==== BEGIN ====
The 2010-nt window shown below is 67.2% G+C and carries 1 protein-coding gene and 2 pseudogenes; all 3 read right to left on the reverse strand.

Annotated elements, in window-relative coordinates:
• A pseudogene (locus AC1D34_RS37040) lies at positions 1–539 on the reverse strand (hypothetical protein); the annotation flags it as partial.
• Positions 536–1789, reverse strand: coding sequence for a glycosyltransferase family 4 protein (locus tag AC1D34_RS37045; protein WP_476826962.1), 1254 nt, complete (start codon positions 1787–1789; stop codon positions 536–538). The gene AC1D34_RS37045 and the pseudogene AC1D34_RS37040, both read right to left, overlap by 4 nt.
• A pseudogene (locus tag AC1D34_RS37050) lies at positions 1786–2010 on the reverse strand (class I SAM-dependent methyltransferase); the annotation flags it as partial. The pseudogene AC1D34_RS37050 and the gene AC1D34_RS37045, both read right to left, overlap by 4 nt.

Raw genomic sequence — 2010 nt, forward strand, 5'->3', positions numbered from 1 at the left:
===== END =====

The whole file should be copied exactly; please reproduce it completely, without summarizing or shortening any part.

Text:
The 2010-nt window shown below is 67.2% G+C and carries 1 protein-coding gene and 2 pseudogenes; all 3 read right to left on the reverse strand.

Annotated elements, in window-relative coordinates:
• A pseudogene (locus AC1D34_RS37040) lies at positions 1–539 on the reverse strand (hypothetical protein); the annotation flags it as partial.
• Positions 536–1789, reverse strand: coding sequence for a glycosyltransferase family 4 protein (locus tag AC1D34_RS37045; protein WP_476826962.1), 1254 nt, complete (start codon positions 1787–1789; stop codon positions 536–538). The gene AC1D34_RS37045 and the pseudogene AC1D34_RS37040, both read right to left, overlap by 4 nt.
• A pseudogene (locus tag AC1D34_RS37050) lies at positions 1786–2010 on the reverse strand (class I SAM-dependent methyltransferase); the annotation flags it as partial. The pseudogene AC1D34_RS37050 and the gene AC1D34_RS37045, both read right to left, overlap by 4 nt.

Raw genomic sequence — 2010 nt, forward strand, 5'->3', positions numbered from 1 at the left: